Cancer Institute A national cancer institute
designated cancer center

Atul Butte

Publication Details

  • Wiskott-Aldrich syndrome protein is an effector of Kit signaling BLOOD Mani, M., Venkatasubrahmanyam, S., Sanyal, M., Levy, S., Butte, A., Weinberg, K., Jahn, T. 2009; 114 (14): 2900-2908

    Abstract:

    The pleiotropic receptor tyrosine kinase Kit can provide cytoskeletal signals that define cell shape, positioning, and migration, but the underlying mechanisms are less well understood. In this study, we provide evidence that Kit signals through Wiskott-Aldrich syndrome protein (WASP), the central hematopoietic actin nucleation-promoting factor and regulator of the cytoskeleton. Kit ligand (KL) stimulation resulted in transient tyrosine phosphorylation of WASP, as well as interacting proteins WASP-interacting protein and Arp2/3. KL-induced filopodia in bone marrow-derived mast cells (BMMCs) were significantly decreased in number and size in the absence of WASP. KL-dependent regulation of intracellular Ca(2+) levels was aberrant in WASP-deficient BMMCs. When BMMCs were derived from WASP-heterozygous female mice using KL as a growth factor, the cultures eventually developed from a mixture of WASP-positive and -negative populations into a homogenous WASP-positive culture derived from the WASP-positive progenitors. Thus, WASP expression conferred a selective advantage to the development of Kit-dependent hematopoiesis consistent with the selective advantage of WASP-positive hematopoietic cells observed in WAS-heterozygous female humans. Finally, KL-mediated gene expression in wild-type and WASP-deficient BMMCs was compared and revealed that approximately 30% of all Kit-induced changes were WASP dependent. The results indicate that Kit signaling through WASP is necessary for normal Kit-mediated filopodia formation, cell survival, and gene expression, and provide new insight into the mechanism in which WASP exerts a strong selective pressure in hematopoiesis.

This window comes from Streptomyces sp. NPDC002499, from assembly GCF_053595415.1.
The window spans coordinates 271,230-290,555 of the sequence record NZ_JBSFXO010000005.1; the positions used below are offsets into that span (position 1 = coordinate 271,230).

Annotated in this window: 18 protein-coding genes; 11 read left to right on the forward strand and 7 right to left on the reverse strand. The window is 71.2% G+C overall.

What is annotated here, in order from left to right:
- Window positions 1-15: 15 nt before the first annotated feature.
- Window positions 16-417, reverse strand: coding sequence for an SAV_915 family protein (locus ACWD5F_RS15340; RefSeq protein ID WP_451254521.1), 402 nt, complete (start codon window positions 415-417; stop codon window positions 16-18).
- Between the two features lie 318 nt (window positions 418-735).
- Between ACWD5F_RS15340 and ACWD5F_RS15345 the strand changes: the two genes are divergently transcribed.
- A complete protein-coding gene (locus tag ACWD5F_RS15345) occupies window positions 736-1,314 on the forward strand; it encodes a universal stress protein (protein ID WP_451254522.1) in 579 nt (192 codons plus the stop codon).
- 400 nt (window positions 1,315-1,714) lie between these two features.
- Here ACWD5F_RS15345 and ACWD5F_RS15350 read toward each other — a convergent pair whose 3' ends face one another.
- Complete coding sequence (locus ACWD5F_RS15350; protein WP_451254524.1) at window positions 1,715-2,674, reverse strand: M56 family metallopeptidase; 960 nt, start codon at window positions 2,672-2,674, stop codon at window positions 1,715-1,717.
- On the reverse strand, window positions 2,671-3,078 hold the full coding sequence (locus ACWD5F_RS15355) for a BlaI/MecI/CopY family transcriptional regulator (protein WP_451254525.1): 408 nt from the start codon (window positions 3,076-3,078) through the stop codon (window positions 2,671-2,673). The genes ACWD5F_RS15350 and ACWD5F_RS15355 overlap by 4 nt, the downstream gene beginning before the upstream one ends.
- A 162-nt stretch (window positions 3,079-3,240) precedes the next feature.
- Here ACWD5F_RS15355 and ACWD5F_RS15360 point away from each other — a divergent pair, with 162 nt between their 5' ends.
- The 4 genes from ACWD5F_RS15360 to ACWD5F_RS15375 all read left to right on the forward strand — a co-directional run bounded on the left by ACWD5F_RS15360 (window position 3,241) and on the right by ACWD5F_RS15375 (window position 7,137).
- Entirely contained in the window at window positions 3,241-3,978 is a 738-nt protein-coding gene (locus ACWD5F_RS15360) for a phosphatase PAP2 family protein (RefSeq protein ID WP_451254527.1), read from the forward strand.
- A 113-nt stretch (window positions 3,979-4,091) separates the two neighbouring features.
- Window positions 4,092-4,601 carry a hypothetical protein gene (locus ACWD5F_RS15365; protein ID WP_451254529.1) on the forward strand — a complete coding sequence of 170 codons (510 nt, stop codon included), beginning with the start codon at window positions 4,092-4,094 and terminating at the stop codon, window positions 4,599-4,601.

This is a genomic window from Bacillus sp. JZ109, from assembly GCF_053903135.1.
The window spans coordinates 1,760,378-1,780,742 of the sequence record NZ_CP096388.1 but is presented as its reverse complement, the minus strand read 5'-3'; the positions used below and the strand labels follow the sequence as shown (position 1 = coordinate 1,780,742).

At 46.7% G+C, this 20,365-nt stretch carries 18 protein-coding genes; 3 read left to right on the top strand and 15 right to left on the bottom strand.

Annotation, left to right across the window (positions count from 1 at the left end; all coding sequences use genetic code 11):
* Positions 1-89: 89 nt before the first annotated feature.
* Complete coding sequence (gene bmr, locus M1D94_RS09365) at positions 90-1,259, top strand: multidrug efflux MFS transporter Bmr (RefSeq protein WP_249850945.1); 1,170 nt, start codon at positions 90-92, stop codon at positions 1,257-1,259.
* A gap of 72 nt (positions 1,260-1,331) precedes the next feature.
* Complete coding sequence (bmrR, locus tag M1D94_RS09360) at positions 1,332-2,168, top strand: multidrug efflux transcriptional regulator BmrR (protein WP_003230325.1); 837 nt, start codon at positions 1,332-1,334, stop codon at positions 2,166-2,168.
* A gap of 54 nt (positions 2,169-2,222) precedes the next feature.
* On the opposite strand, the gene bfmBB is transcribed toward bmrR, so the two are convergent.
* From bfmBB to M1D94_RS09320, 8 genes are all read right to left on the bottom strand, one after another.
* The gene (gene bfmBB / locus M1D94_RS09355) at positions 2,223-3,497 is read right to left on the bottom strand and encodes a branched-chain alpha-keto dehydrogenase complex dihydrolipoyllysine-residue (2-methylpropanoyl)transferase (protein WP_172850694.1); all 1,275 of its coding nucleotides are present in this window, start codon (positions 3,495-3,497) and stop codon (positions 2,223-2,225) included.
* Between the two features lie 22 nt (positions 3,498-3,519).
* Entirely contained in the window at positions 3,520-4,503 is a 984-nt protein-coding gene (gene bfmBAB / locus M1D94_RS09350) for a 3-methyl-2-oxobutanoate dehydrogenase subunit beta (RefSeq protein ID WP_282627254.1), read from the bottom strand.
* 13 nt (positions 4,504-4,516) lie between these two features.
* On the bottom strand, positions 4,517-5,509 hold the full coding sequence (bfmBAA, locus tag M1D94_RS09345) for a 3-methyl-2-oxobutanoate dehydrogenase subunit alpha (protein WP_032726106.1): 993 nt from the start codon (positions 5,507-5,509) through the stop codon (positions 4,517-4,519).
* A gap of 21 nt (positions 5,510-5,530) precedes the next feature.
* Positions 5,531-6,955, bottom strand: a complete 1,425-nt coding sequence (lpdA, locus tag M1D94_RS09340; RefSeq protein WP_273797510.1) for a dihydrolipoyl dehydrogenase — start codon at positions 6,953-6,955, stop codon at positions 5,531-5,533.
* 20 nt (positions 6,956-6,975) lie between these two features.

View details for DOI 10.1182/blood-2009-01-200733

    View details for Web of Science ID 000270387100013

    View details for PubMedID 19643989

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